Daniel Sluman’s third collection Single Window is one of the most honest and powerful portrayals of illness and disability that I’ve ever read. Separated into four distinct seasonal parts, the sequence of poems is a temporal snapshot of a year Sluman and his wife spent confined to their living room due to illness. Images are placed alongside text to create a sensorial imagining that entangles and complicates notions of intimacy, sex, and relationships between bodyminds that do not conform to normative standards. Bodies are made anew in poems that acknowledge the porousness of skin, where identity is dissolved and reconstructed via touch, and where the seasons shift and morph outside the ‘single window’ of the couple’s confinement. A beautiful evocation of desire that is exploratory, celebratory, and challenges ableist assumptions of sex and intimacy.

— Jane Hartshorn


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Caterina Stamou, Visual Poems (Self-Published)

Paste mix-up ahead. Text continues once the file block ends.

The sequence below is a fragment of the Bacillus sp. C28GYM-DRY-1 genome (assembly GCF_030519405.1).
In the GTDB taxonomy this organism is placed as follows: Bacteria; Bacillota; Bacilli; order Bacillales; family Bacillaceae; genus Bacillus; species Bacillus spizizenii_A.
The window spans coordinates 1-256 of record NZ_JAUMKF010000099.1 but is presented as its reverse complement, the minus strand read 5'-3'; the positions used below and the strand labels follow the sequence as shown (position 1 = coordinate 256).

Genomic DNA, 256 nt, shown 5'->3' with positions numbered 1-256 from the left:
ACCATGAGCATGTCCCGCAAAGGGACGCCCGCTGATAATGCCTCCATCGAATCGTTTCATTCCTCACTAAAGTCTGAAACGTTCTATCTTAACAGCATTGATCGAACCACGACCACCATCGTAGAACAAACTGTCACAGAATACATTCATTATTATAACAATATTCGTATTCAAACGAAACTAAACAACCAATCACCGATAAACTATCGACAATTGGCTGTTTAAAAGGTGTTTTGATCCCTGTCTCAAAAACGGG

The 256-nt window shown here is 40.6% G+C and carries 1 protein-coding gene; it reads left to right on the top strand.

When the Athens-based poet and curator Caterina Stamou began publishing from a series of visual poems ‘written’ during lockdown in A) Glimpse) Of), I was startled by how deeply I felt the impact of brightly-coloured and almost ludic lines completely absent of language. Without a word, a letter, without semantic sense, without sound, and almost without time, the pieces never left me doubting they were poetry and their very voicelessness appeared like the most critical mark I could feel from a life being lived in confinement. In this pamphlet, Stamou collects those early poems along with others, varying the strategies used to explore the possibilities of poetry that communicates in lineated color, punctuated scrawl, scribbled beats. It is absolutely joyous, while somehow keeping its solidarity with an experience of the last two years, playful in its exploration of constriction. I can’t help but wonder how Stamou would read this work, if asked, and how the poems could be translated into an aural plane that breaks from the page. In that sense, the pamphlet reads under the sign of transformative uncertainty.